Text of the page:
A leading psychological scientist and researcher at the University of Oslo has researched the mechanistic response of an eyes pupil and has produced findings that visual images in our mind convey the corresponding effects on pupil size as if subjects were " seeing" those things in real life.
His research is suggesting that the response on a pupil is not simply a mechanistic response, but that they also adjust to a 'subjective' sense of brightness.
As our visual images are very subjective and of course private and individual to each of us they are not normally accompanied by strongly felt or visible physiological changes which makes the topic, a difficult one to study.
A series of experiments were set up to study whether they could tap into subjective mental imagery by using an eye tracking device to monitor pupil size.
Study participants looked at screens which portrayed various different images of triangles at differing brightness levels. Later the same study bodies were asked to imagine the placement of those triangular images and their different levels of brightness. When they were later asked to actively imagine those triangles, the participants’ pupils varied in size according to the triangle’s original brightness.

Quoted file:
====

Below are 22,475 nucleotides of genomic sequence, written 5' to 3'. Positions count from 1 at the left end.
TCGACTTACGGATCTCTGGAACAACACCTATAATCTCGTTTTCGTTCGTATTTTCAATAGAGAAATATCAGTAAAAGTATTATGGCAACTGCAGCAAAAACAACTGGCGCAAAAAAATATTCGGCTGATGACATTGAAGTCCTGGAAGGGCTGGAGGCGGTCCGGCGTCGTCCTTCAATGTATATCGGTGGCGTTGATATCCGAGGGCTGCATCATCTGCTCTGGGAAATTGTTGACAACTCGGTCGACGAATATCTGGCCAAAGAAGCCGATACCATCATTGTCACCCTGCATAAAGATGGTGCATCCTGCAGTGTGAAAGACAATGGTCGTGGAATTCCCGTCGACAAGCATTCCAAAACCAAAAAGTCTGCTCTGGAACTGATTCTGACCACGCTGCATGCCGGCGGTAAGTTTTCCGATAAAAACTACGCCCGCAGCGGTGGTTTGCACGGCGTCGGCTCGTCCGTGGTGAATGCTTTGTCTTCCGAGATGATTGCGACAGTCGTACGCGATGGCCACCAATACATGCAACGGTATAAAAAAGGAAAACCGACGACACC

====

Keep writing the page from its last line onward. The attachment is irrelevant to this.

Additional experiments were conducted that showed that pupils also changed in diameter when imagining a dark room, or a face in the sun or sunny sky compared with a face in the shade, as if in preparation for experiencing the actual scene being described to them.
The researchers suggest the work may have further applications, potentially allowing them to probe the mental experiences of animals, babies and even patients with severe neurological disorders.